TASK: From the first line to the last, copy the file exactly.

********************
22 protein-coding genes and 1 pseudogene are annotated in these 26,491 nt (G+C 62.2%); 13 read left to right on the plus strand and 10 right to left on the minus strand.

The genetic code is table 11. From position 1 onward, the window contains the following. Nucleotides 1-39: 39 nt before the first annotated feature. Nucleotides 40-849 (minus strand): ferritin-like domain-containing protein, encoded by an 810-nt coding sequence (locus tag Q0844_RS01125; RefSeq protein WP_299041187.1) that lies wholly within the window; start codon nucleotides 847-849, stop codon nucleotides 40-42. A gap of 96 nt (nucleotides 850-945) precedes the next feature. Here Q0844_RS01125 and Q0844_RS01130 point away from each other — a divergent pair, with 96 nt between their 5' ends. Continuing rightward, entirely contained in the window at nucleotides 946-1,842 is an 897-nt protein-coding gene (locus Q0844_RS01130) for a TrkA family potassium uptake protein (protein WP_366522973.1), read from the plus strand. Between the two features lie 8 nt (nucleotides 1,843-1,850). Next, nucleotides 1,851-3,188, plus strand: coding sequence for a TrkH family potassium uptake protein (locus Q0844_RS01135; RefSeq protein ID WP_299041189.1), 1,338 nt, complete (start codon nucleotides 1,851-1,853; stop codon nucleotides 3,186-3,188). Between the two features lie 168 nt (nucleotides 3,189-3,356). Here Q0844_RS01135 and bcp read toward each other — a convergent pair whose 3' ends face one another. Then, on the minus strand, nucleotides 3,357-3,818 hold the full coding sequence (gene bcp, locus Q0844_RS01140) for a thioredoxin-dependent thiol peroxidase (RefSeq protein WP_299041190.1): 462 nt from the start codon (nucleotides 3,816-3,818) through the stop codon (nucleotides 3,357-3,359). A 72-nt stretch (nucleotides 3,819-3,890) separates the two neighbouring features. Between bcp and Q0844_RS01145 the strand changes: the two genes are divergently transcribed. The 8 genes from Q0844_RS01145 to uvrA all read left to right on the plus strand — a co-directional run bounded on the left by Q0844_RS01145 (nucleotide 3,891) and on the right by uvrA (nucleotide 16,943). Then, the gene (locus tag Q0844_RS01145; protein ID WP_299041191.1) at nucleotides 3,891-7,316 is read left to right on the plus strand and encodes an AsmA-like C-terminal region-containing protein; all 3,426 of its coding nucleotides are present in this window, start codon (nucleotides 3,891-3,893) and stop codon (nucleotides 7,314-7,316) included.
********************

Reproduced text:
22 protein-coding genes and 1 pseudogene are annotated in these 26,491 nt (G+C 62.2%); 13 read left to right on the plus strand and 10 right to left on the minus strand.

The genetic code is table 11. From position 1 onward, the window contains the following. Nucleotides 1-39: 39 nt before the first annotated feature. Nucleotides 40-849 (minus strand): ferritin-like domain-containing protein, encoded by an 810-nt coding sequence (locus tag Q0844_RS01125; RefSeq protein WP_299041187.1) that lies wholly within the window; start codon nucleotides 847-849, stop codon nucleotides 40-42. A gap of 96 nt (nucleotides 850-945) precedes the next feature. Here Q0844_RS01125 and Q0844_RS01130 point away from each other — a divergent pair, with 96 nt between their 5' ends. Continuing rightward, entirely contained in the window at nucleotides 946-1,842 is an 897-nt protein-coding gene (locus Q0844_RS01130) for a TrkA family potassium uptake protein (protein WP_366522973.1), read from the plus strand. Between the two features lie 8 nt (nucleotides 1,843-1,850). Next, nucleotides 1,851-3,188, plus strand: coding sequence for a TrkH family potassium uptake protein (locus Q0844_RS01135; RefSeq protein ID WP_299041189.1), 1,338 nt, complete (start codon nucleotides 1,851-1,853; stop codon nucleotides 3,186-3,188). Between the two features lie 168 nt (nucleotides 3,189-3,356). Here Q0844_RS01135 and bcp read toward each other — a convergent pair whose 3' ends face one another. Then, on the minus strand, nucleotides 3,357-3,818 hold the full coding sequence (gene bcp, locus Q0844_RS01140) for a thioredoxin-dependent thiol peroxidase (RefSeq protein WP_299041190.1): 462 nt from the start codon (nucleotides 3,816-3,818) through the stop codon (nucleotides 3,357-3,359). A 72-nt stretch (nucleotides 3,819-3,890) separates the two neighbouring features. Between bcp and Q0844_RS01145 the strand changes: the two genes are divergently transcribed. The 8 genes from Q0844_RS01145 to uvrA all read left to right on the plus strand — a co-directional run bounded on the left by Q0844_RS01145 (nucleotide 3,891) and on the right by uvrA (nucleotide 16,943). Then, the gene (locus tag Q0844_RS01145; protein ID WP_299041191.1) at nucleotides 3,891-7,316 is read left to right on the plus strand and encodes an AsmA-like C-terminal region-containing protein; all 3,426 of its coding nucleotides are present in this window, start codon (nucleotides 3,891-3,893) and stop codon (nucleotides 7,314-7,316) included.